Michelle Obama's presence on the ticket would be big boost for Biden

A new Netflix documentary on Michelle ObamaMichelle LeVaughn Robinson ObamaBiden plans to host Obama for portrait unveiling that Trump skipped: report More than 70 companies call on Senate to pass voting right bill Jill Biden remembers her father, celebrates President Biden on Father's Day MORE airs this Wednesday. The film recounts the promotional tour for her memoir “Becoming,” which has sold more than ten million copies.

The avalanche of hype about the show will kick off another wave of speculation about her future in national politics and even the possibility that the former first lady will run for vice president on a ticket with Joe Biden.  

Biden faces many challenges in his fight to deny Donald TrumpDonald TrumpWhat blue wave? A close look at Texas today tells of a different story Democrats go down to the wire with Manchin Trump's former bodyguard investigated in NY prosectors' probe: report MORE another term as president. But these challenges would be easier to overcome if the former first lady is his running mate.


Political scientists often say that the power of the presidency is the power to persuade. Constitutionally, presidents have limited powers and their authority is constrained by the co-equal legislative and judicial branches of the federal government. The success of presidents is a function of their ability to convince people to do things that they really do not need or want to do.

It will be difficult for Biden to convince Michelle Obama to run for vice president. But if the Democratic nominee succeeded in getting her to make the race, it would be a major political coup for him and proof he has the powers of persuasion necessary to be a successful president.

The presumptive Democratic presidential nominee Obama-vice-president-heartbeat-n1192071?cid=sm_npd_nn_fb_ma&fbclid=IwAR0C5gDVUUnOOBib64IRiSUCplbVWtqS3PY7ZwBiESm_za57X9l5CGw1Kkg">said that he would take the former first lady as his running mate in a “heartbeat.” But in her best-selling memoir, “Becoming,” she wrote that she has no interest in ever running for office. 

Obama has made it clear that she does not want the job. But it would be difficult for her to say no if the presumptive Democratic nominee came to her and said that her presence on the ticket would make or break Donald Trump and present an opportunity to restore the legacy of the Obama presidency. 

Michelle Obama has many reasons to avoid partisan political conflict, but she also has plenty of reasons to engage fully in the 2020 campaign against Donald Trump. She is more interested in promoting causes like nutrition and vote by mail than she is in pursuing partisan politics. But partisan politics has a nasty way of intruding upon the causes she holds so dear.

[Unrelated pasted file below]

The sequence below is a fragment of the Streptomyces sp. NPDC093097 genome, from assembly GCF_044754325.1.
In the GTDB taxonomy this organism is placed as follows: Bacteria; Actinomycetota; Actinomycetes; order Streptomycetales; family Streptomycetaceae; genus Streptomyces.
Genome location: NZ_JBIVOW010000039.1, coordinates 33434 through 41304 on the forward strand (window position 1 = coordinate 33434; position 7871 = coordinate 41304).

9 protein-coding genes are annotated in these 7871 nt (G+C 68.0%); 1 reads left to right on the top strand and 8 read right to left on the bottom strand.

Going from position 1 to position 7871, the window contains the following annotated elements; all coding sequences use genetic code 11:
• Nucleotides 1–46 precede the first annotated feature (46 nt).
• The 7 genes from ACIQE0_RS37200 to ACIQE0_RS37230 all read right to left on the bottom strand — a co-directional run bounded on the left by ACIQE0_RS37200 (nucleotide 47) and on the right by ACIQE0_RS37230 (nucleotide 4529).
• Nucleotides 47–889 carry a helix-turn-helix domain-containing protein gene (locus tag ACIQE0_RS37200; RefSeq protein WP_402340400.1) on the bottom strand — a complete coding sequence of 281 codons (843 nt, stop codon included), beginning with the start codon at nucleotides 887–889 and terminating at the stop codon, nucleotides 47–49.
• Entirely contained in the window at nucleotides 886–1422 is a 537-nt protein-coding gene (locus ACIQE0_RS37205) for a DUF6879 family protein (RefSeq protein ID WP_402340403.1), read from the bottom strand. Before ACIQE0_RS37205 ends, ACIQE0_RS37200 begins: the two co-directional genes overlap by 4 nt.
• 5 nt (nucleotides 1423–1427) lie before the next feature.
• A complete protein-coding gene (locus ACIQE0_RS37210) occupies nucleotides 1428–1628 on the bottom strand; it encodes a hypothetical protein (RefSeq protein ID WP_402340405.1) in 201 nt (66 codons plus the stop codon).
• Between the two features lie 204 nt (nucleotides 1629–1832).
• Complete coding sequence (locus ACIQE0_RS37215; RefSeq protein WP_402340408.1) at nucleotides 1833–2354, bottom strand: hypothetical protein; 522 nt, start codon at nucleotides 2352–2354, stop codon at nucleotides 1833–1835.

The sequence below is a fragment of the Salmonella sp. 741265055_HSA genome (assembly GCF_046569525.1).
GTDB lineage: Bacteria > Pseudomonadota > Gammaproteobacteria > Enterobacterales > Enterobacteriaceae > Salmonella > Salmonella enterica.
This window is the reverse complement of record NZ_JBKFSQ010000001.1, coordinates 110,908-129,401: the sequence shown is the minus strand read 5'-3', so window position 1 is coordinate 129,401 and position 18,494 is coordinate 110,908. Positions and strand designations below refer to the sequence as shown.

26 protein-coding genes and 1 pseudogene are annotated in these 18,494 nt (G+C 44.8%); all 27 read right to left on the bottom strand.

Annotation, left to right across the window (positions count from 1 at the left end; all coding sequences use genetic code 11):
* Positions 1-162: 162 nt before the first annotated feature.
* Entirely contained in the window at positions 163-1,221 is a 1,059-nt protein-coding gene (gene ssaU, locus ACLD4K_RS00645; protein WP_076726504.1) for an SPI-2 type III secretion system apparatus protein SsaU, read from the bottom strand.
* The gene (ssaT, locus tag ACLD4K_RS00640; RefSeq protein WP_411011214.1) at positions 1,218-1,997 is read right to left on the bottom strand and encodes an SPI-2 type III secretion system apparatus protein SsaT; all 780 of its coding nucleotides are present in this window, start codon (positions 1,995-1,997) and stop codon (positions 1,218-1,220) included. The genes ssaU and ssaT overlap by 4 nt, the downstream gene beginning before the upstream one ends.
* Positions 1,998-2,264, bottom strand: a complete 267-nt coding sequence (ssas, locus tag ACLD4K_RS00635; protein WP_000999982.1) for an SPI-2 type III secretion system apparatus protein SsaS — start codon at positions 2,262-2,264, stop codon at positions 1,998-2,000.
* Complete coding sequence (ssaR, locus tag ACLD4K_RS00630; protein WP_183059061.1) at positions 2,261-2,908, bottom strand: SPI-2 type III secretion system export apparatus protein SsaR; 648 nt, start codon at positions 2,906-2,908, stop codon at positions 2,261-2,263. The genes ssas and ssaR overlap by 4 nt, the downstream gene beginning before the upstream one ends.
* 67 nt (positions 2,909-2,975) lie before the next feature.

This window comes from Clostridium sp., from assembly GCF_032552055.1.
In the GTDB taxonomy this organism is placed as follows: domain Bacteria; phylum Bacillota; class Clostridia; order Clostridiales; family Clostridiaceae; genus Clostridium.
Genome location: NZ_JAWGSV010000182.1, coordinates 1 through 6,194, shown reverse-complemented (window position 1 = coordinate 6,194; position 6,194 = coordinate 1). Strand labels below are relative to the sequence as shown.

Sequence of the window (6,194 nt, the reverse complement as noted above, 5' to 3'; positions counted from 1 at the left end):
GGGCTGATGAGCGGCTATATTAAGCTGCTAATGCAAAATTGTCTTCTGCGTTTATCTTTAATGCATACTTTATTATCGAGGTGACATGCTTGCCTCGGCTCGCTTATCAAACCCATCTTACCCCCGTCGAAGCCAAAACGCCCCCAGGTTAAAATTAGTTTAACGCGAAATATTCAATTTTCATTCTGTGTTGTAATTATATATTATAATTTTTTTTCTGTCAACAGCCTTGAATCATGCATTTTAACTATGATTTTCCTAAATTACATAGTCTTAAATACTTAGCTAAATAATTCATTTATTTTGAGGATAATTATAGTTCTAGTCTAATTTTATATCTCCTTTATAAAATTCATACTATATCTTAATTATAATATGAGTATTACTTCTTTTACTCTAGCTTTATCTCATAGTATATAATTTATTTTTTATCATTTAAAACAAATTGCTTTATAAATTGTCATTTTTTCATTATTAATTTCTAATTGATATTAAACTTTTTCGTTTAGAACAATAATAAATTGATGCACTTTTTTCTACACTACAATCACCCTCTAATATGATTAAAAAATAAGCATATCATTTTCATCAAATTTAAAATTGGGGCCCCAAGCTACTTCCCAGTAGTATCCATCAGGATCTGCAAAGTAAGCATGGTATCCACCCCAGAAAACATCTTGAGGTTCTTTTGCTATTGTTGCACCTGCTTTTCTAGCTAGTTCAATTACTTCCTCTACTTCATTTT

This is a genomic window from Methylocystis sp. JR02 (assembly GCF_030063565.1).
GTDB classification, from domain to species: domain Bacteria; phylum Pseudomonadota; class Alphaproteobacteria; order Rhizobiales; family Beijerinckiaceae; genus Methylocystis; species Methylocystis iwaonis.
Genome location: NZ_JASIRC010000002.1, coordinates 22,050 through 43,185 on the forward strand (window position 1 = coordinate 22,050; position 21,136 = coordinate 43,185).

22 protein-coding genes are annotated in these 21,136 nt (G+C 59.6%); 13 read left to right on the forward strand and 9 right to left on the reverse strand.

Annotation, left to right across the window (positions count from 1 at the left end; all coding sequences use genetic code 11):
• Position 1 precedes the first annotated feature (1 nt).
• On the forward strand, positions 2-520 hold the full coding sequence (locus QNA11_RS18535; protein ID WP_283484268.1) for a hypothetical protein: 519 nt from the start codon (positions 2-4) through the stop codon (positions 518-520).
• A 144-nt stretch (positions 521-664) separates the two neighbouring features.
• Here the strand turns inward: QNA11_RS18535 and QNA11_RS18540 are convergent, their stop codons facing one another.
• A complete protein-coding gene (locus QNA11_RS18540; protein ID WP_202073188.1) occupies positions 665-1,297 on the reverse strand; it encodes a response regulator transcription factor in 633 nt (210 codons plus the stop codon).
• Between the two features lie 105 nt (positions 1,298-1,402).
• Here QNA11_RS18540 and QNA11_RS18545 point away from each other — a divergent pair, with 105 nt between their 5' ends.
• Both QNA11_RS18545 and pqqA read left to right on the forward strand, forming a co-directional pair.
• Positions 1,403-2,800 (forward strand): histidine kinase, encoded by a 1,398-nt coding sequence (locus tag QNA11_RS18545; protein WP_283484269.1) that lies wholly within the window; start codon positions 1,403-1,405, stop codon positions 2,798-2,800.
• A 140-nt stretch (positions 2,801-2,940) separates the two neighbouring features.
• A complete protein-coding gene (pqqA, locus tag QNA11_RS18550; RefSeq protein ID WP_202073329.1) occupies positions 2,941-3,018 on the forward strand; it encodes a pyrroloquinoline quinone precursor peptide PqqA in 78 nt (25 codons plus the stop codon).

Much of the Trump presidency has been devoted to reversing the achievements of the Obama administration. Especially noteworthy have been the Trump administration’s attempts to dismantle the Affordable Care Act and to undermine the Obama environmental initiatives to fight climate change.

The coronavirus crisis has accentuated the concern about health care that already existed before the pandemic struck. Neither the president nor his party has a plan to provide health care insurance coverage to the people in dire need of it. Joe Biden has a plan that would significantly extend the reach of Obamacare, which is the signature achievement of the Obama presidency and a cause near and dear to Michelle Obama’s heart.

The president has even attempted to reverse Michelle Obama’s campaign as first lady to improve nutrition for elementary and high school students and to provide healthy food for everyone. Obama has become a champion of vote by mail, which the president and his party vehemently oppose.

The conventional wisdom about a vice presidential pick is that the choice should do no harm. None of the rumored Biden choices for his running mate would do any harm. But why settle for no harm when you can do a lot of good with your choice?

An April national survey for The Economist by YouGov showed that Michelle Obama was much more intensely popular than any of the other possible Democratic vice presidential nominees. Three quarters (73 percent) of Democratic primary voters have a very favorable opinion of Obama. Massachusetts Sen. Elizabeth WarrenElizabeth WarrenBiden risks break with progressives on infrastructure The Memo: The center strikes back Centrists gain foothold in infrastructure talks; cyber attacks at center of Biden-Putin meeting MORE came in a distant second (47 percent). 


There is much to be said for Michelle Obama’s entrance into the political arena. She has been chosen twice by the Gallup Poll as America’s most admired woman. A “no drama” Obama on the Democratic national ticket would be a welcome respite from the daily Trump administration theatrical sideshow. There was hardly any hint of wrongdoing during the Obama years in the White House and that would offer a vivid Democratic contrast to the scandal ridden Trump regime.

What you will get if Biden asks and Obama accepts is a strong campaigner with a commitment to her own values and a desire to preserve and even extend the Obama legacy. What more can you ask for in a running mate, anyway?

Brad Bannon is a Democratic pollster and CEO of Bannon Communications Research. He is also the host of a radio podcast “Dateline D.C. With Brad Bannon” that airs on the Progressive Voices Network. Follow him on Twitter @BradBannon